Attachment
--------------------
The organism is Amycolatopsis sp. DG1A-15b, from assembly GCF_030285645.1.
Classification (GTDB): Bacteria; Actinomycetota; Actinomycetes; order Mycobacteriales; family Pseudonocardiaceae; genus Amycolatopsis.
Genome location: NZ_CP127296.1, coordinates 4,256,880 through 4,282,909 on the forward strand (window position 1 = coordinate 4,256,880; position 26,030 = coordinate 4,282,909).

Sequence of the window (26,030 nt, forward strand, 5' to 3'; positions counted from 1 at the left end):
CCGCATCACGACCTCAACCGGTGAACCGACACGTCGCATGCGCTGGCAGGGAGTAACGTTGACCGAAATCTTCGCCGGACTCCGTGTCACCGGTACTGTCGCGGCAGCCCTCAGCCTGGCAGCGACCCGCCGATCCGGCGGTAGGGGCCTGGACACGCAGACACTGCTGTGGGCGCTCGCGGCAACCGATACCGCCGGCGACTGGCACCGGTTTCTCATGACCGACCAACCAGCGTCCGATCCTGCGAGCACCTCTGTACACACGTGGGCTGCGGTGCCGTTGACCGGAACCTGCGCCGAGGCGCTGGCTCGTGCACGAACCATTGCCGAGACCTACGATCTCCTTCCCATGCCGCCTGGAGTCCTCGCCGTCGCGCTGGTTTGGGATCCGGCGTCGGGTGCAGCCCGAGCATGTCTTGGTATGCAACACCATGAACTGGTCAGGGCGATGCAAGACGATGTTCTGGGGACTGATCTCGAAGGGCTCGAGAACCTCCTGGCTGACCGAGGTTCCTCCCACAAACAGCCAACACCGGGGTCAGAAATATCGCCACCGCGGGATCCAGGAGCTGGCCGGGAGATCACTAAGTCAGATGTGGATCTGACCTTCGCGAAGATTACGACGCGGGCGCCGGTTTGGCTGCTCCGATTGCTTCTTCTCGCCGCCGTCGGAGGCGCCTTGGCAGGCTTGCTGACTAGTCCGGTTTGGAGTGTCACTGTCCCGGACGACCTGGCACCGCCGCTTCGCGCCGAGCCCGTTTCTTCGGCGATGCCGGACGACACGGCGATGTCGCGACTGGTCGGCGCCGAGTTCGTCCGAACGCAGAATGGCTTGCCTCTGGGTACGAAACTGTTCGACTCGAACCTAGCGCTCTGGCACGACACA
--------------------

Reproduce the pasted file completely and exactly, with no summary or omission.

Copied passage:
The organism is Amycolatopsis sp. DG1A-15b, from assembly GCF_030285645.1.
Classification (GTDB): Bacteria; Actinomycetota; Actinomycetes; order Mycobacteriales; family Pseudonocardiaceae; genus Amycolatopsis.
Genome location: NZ_CP127296.1, coordinates 4,256,880 through 4,282,909 on the forward strand (window position 1 = coordinate 4,256,880; position 26,030 = coordinate 4,282,909).

Sequence of the window (26,030 nt, forward strand, 5' to 3'; positions counted from 1 at the left end):
CCGCATCACGACCTCAACCGGTGAACCGACACGTCGCATGCGCTGGCAGGGAGTAACGTTGACCGAAATCTTCGCCGGACTCCGTGTCACCGGTACTGTCGCGGCAGCCCTCAGCCTGGCAGCGACCCGCCGATCCGGCGGTAGGGGCCTGGACACGCAGACACTGCTGTGGGCGCTCGCGGCAACCGATACCGCCGGCGACTGGCACCGGTTTCTCATGACCGACCAACCAGCGTCCGATCCTGCGAGCACCTCTGTACACACGTGGGCTGCGGTGCCGTTGACCGGAACCTGCGCCGAGGCGCTGGCTCGTGCACGAACCATTGCCGAGACCTACGATCTCCTTCCCATGCCGCCTGGAGTCCTCGCCGTCGCGCTGGTTTGGGATCCGGCGTCGGGTGCAGCCCGAGCATGTCTTGGTATGCAACACCATGAACTGGTCAGGGCGATGCAAGACGATGTTCTGGGGACTGATCTCGAAGGGCTCGAGAACCTCCTGGCTGACCGAGGTTCCTCCCACAAACAGCCAACACCGGGGTCAGAAATATCGCCACCGCGGGATCCAGGAGCTGGCCGGGAGATCACTAAGTCAGATGTGGATCTGACCTTCGCGAAGATTACGACGCGGGCGCCGGTTTGGCTGCTCCGATTGCTTCTTCTCGCCGCCGTCGGAGGCGCCTTGGCAGGCTTGCTGACTAGTCCGGTTTGGAGTGTCACTGTCCCGGACGACCTGGCACCGCCGCTTCGCGCCGAGCCCGTTTCTTCGGCGATGCCGGACGACACGGCGATGTCGCGACTGGTCGGCGCCGAGTTCGTCCGAACGCAGAATGGCTTGCCTCTGGGTACGAAACTGTTCGACTCGAACCTAGCGCTCTGGCACGACACA